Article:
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HIGH-WIRE ACT: Despite Concerns, Pent-Up Pandemic Demand Driving Rebound

Aug. 1, 2021
Anxiety remains, but the GDP has regained pre-pandemic levels and "Infrastructure Week" may finally be here. Meanwhile, mid-year industry forecasts show real optimism for 2022.

Even as the surging Delta variant now threatens to reverse months of hard-won progress against the pandemic across the U.S., the latest economic data has bolstered optimism for a sustained recovery. Meanwhile, Congress also seems poised (finally) to deliver a long-awaited, $1-trillion infrastructure package, ostensibly ahead of the looming August recess. 

Combined, the positive trends also support the latest American Institute of Architects' Consensus Construction Forecast. Released July 28, AIA's semi-annual amalgamation of nine industry economists and forecasting agencies is still predicting solid growth in 2022 (see chart, below). "Pent-up demand from the pandemic is creating a general spending surge," noted Kermit Baker, AIA's chief economist. "Construction looks to get its share of the benefits in the next two years." 

More than a little of that share seems likely to be spurred by new federal infrastructure spending, which moved closer to reality on July 28, when the U.S. House of Representatives announced that it had reached an agreement on a bipartisan package. 

“Today’s announcement that a deal has been reached on a bipartisan infrustructure package is a huge step forward for the country, and America’s engineering industry is ready to get to work," said Linda Bauer Darr, president and CEO of the American Council of Engineering Companies (ACEC). "We urge lawmakers to work together to get it done... We urge every member of the Senate to vote yes on cloture and move forward on infrastructure.”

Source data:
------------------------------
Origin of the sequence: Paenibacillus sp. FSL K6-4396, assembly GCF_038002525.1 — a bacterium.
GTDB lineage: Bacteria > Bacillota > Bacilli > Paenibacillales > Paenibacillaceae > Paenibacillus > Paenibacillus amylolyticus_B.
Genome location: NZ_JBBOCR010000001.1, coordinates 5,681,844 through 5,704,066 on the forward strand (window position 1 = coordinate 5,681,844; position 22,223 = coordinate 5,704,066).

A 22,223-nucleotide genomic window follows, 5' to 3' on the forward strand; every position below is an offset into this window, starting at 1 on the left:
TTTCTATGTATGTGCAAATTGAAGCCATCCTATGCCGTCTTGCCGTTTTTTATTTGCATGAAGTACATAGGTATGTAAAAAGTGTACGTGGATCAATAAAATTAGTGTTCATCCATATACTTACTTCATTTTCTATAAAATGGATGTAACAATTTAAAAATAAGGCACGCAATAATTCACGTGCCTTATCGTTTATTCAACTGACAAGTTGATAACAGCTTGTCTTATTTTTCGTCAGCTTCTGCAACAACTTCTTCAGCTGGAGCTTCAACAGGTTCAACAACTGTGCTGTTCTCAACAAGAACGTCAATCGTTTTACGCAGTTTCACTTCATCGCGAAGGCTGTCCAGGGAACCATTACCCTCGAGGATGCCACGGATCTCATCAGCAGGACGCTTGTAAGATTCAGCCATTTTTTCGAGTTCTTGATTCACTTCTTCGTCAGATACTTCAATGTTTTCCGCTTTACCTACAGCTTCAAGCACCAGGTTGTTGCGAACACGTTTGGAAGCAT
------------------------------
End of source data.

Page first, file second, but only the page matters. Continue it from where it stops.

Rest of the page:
Meanwhile, other encouraging signs emerged last week, as well.

On July 29, the U.S. Bureau of Economic Analysis (BEA) reported that real gross domestic product (GDP) had increased at an annual rate of 6.5 percent in the second quarter of 2021, up from the first-quarter's (revised) GDP rise of 6.3%. 

"The increase in second quarter GDP reflected the continued economic recovery, reopening of establishments, and continued government response related to the COVID-19 pandemic," explained BEA in its report. "In the second quarter, government assistance payments in the form of loans to businesses and grants to state and local governments increased, while social benefits to households, such as the direct economic impact payments, declined," the report noted.

Some economists had expected a larger second-quarter rise, but several factors contributed to limit its strength.